THE BLACKMAIL, DECEMBER 2010
Arthur and Corinne Cantrill started making films in Melbourne in the 1960s. In the subsequent years they took their camera and reels all around the world, participating in dozens of exhibitions, festivals and screenings for their experimental (although they hate the word) short films and features. Their repertoire includes works on Super 8, 16mm and 3-colour separation.
Although the Cantrills rarely travel these days, their work remains in major international collections including that of the MoMA and the Musée national d’art moderne at the Pompidou. Their most recent show was a retrospective at ACMI where they presented 31 works (out of over 140) over four sessions.
As well as their films, the Cantrills published their magazine Cantrills Filmnotes for 30 years. The intention was to publicize obscure artists and filmmakers such as Xerox Dream Flesh and Ewan Cameron’s Theatre of Hell. They still have every back issue of Filmnotes stored in their house in Melbourne, in case you’re interested.
Buckminster Fuller once said: “I just invent, then wait until man comes around to needing what I’ve invented.”
One way of interpreting this would be to say that it speaks of underappreciated output. Isn’t Bucky saying that an artifact – a film, an artwork, a geodesic dome, etcetera – is only seen as valid once the period in which it was made can be retrospectively classed as a ‘movement’?
Actually, I don’t think so. What this quote says to me is that people may or may not come around to liking what you make. The important part is that you made something, and will continue to make things, in the first place.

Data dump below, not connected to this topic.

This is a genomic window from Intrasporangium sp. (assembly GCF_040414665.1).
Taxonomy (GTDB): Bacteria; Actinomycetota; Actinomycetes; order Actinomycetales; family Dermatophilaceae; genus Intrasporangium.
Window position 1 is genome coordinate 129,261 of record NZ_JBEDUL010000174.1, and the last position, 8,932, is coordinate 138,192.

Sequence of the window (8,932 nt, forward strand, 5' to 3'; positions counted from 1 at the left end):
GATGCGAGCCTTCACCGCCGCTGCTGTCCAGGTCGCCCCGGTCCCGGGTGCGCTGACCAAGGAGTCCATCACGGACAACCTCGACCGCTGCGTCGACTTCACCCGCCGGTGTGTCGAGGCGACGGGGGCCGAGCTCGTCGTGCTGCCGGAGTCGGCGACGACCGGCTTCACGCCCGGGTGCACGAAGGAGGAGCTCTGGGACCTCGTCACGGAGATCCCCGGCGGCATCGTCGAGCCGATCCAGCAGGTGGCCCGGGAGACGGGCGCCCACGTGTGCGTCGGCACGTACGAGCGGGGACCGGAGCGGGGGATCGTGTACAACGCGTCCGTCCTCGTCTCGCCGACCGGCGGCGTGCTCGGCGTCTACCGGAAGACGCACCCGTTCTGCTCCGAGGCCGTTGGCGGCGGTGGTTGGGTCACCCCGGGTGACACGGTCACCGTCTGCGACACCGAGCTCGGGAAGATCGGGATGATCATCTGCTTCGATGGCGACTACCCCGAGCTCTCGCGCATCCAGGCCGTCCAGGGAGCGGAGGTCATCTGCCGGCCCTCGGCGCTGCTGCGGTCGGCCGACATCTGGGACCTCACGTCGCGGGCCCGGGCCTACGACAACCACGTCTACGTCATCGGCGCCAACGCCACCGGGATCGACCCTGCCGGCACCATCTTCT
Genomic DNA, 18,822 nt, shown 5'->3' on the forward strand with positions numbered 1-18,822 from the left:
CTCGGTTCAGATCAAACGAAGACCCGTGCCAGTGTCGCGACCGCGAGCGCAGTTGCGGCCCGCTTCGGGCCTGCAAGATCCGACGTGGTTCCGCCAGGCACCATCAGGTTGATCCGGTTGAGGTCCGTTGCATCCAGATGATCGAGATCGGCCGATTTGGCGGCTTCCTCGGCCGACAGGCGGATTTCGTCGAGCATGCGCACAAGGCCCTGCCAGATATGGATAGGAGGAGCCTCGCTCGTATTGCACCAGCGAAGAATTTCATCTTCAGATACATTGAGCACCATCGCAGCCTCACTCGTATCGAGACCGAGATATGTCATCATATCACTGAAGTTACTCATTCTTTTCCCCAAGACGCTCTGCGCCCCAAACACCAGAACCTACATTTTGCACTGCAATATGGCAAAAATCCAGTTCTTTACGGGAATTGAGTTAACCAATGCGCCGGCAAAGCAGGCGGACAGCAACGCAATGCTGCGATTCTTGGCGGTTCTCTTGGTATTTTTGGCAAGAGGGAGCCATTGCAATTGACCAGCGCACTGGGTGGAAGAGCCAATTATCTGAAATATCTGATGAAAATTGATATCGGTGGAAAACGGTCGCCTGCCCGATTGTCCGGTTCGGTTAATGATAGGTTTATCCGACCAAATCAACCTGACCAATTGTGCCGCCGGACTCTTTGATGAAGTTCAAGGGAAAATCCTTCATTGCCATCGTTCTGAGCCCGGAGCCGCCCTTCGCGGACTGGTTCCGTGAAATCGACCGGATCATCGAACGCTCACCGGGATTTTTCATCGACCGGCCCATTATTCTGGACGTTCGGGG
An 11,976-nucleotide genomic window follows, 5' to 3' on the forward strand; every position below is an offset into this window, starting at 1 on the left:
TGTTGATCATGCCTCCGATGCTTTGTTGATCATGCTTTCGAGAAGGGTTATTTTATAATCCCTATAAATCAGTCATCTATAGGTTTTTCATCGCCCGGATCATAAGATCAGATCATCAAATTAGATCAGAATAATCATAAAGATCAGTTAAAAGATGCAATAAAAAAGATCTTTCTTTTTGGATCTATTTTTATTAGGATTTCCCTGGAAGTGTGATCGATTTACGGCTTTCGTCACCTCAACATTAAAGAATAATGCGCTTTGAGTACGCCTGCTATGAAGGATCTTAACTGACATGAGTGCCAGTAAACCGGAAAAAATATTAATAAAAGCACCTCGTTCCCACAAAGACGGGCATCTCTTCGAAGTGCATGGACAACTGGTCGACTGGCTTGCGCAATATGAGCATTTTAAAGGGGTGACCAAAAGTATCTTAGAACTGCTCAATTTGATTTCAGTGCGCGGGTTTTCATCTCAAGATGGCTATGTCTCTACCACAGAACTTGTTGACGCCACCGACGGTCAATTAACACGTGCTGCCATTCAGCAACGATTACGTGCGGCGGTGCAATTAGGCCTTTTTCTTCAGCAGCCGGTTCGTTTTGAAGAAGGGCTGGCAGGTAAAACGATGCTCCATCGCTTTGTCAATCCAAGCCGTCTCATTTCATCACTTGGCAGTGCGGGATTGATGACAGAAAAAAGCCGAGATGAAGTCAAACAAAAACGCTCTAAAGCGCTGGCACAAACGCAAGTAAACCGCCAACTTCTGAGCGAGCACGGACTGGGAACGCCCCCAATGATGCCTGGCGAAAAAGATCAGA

When did you first become interested in film?
Corinne Cantrill: We started filmmaking in 1960 but I think we’d both been interested in film, as well as film history and theory, before that. I have been an avid filmgoer since I was a child. I lived in Europe for quite a while from the age of 19 and had a deep immersion in film there. I was a member of a cine club in Paris where I went several times a week to the program they put on, which covered a wide scope of film history. In the early 1960s, we were living in Brisbane and we were members of the Brisbane Cinema Group. One of the people that ran it was already very familiar with the New American Cinema. He was probably the first subscriber in Australia. So we knew about Jonas Mekas and [Mekas’s magazine] Film Culture…
Arthur Cantrill: There was all this simmering in the background, but it took us a while to put it together and decide that this was the area we wanted to push in to.
One of the recurring themes in your work is the idea of ‘power over things’. This was [Australian poet and philosopher] Harry Hooton’s idea, and is also central to your 1969 film about him.
AC: Yes, the application of emotion to matter, which was [Hooton’s] definition of art. Corinne and I both knew Harry Hooton separately before we met up, and he influenced us both in different ways. The materiality of film has always been important to us; pushing into different physical and chemical possibilities.
Do you identify as artists as well as filmmakers?
AC: It’s always been a problem. We fall between the art establishment – who has difficulty in recognizing us as artists because even though they’re familiar with video art, they’re somehow suspicious of film art, or at least they don’t make any effort to exhibit it – and the film establishment, who has never taken us very seriously either. This is a problem that all film artists have, really. It’s slightly easier in some places: the MoMA shows work in this area, as does the Pompidou and centres in Germany. Even the word ‘experimental’ has been a problem for us, although these days we’re more used to the term ‘experimental music’ and somehow my soundtracks have been taken up by the experimental music community. The word ‘experimental’ has never been quite adequate to describe the work, I think.